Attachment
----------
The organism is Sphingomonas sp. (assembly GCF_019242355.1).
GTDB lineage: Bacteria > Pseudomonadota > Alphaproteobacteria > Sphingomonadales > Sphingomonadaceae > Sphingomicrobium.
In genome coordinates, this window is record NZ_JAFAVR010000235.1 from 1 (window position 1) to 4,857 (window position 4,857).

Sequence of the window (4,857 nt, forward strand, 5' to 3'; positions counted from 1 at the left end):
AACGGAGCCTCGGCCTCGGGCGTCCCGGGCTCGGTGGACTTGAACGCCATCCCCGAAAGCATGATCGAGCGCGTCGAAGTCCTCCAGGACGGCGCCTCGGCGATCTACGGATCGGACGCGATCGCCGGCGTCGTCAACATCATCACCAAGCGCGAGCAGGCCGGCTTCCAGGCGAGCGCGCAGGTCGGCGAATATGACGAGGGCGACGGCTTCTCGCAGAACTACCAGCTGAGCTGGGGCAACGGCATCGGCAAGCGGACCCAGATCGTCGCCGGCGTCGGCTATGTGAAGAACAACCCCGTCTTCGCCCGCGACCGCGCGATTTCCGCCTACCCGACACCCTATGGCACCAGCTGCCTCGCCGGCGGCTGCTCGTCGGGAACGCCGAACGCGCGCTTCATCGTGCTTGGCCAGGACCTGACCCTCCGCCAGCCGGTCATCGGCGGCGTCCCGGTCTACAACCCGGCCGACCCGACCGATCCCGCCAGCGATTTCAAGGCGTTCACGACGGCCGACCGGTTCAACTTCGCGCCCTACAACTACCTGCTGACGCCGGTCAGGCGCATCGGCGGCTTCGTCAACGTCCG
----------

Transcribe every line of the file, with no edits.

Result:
The organism is Sphingomonas sp. (assembly GCF_019242355.1).
GTDB lineage: Bacteria > Pseudomonadota > Alphaproteobacteria > Sphingomonadales > Sphingomonadaceae > Sphingomicrobium.
In genome coordinates, this window is record NZ_JAFAVR010000235.1 from 1 (window position 1) to 4,857 (window position 4,857).

Sequence of the window (4,857 nt, forward strand, 5' to 3'; positions counted from 1 at the left end):
AACGGAGCCTCGGCCTCGGGCGTCCCGGGCTCGGTGGACTTGAACGCCATCCCCGAAAGCATGATCGAGCGCGTCGAAGTCCTCCAGGACGGCGCCTCGGCGATCTACGGATCGGACGCGATCGCCGGCGTCGTCAACATCATCACCAAGCGCGAGCAGGCCGGCTTCCAGGCGAGCGCGCAGGTCGGCGAATATGACGAGGGCGACGGCTTCTCGCAGAACTACCAGCTGAGCTGGGGCAACGGCATCGGCAAGCGGACCCAGATCGTCGCCGGCGTCGGCTATGTGAAGAACAACCCCGTCTTCGCCCGCGACCGCGCGATTTCCGCCTACCCGACACCCTATGGCACCAGCTGCCTCGCCGGCGGCTGCTCGTCGGGAACGCCGAACGCGCGCTTCATCGTGCTTGGCCAGGACCTGACCCTCCGCCAGCCGGTCATCGGCGGCGTCCCGGTCTACAACCCGGCCGACCCGACCGATCCCGCCAGCGATTTCAAGGCGTTCACGACGGCCGACCGGTTCAACTTCGCGCCCTACAACTACCTGCTGACGCCGGTCAGGCGCATCGGCGGCTTCGTCAACGTCCG